Wednesday, November 11, 1998 Published at 14:35 GMT
Churchill returns to Paris
A workman puts the finishing touches to the statue
The ceremony was held on the 80th anniversary of the signing of the Armistice which ended World War I.
The £250,000 statue - which was paid for by donations by the French public - has been erected on the Avenue Winston Churchill.
The Queen, speaking in French, said Churchill had always loved France but conceded "relations between Churchill and de Gaulle were not always very easy. But they always knew that Great Britain and France had a lot in common."
The 10ft high (3.2m) statue by French sculptor Jean Cardot is made of bronze and weighs two-and-a-half tonnes.
Churchill is now one of the few foreigners to have his likeness on display in Paris.
Money has been found
Some British newspapers have claimed the French have been less than enthusiastic in funding the statue.
But Brian Reeve, the expatriate businessman who dreamed up the idea, told the BBC's Paris Correspondent, Kevin Connolly, that they had all the money they needed.
Large and small donations
Mr Cardot said: "I wanted to show Churchill's strength, his determination, and also his humour.
"This is a man on the move, a man who won't stop."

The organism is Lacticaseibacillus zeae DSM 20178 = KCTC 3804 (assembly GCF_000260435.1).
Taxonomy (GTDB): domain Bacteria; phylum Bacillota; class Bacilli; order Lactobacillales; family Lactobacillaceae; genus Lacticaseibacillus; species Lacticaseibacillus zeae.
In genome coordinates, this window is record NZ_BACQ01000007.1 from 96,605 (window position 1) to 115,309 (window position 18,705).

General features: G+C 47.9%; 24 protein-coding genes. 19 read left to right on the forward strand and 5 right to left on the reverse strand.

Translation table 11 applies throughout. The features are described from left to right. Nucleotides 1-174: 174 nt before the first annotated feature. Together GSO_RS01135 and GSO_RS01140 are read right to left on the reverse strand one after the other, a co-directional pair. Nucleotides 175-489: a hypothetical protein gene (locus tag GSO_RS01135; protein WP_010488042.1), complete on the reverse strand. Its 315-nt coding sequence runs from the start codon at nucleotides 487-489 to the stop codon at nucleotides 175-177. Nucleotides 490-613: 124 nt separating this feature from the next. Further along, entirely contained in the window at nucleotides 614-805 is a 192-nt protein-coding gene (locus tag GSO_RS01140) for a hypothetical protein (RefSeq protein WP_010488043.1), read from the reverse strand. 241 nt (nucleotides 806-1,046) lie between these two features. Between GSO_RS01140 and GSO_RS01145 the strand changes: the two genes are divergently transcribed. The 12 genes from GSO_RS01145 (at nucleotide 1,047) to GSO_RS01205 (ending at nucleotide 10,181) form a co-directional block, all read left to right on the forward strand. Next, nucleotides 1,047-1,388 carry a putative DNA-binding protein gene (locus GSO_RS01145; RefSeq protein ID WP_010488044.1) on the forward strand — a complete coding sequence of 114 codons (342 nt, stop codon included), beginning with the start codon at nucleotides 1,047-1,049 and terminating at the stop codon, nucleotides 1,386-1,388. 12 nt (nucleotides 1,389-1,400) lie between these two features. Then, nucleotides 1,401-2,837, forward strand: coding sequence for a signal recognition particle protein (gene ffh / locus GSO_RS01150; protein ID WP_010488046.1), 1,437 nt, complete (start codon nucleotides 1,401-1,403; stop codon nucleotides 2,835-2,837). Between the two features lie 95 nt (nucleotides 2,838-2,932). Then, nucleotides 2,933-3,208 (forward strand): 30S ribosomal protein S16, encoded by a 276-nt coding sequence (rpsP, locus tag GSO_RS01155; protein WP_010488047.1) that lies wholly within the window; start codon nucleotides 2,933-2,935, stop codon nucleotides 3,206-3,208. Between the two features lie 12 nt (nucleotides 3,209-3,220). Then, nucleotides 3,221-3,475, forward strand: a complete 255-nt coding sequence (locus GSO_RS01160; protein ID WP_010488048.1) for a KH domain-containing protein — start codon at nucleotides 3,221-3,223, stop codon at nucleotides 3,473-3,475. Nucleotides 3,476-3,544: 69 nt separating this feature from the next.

Churchill, known as "The Lion" in France, will stand next to Georges Clemenceau, the French Prime Minister during World War I, who was known as "The Tiger".
Mr Reeve, 62, said: "This is a message for the young generations.
"As a child I suffered the Blitz in London and I have vivid memories of Churchill walking the streets. He brought us courage. Even as kids we were very, very, very impressed."
Mr Reeve said he had received encouragement from the French President Jacques Chirac - himself a Gaullist - in 1993 when he was Mayor of Paris.
Not all are in favour
They find it hard to forget his decision to scuttle the Vichy French fleet in Tunisia rather than let it fall into the hands of the Nazis.
He is also remembered for ordering Allied bombing of occupied France, which led to many French deaths.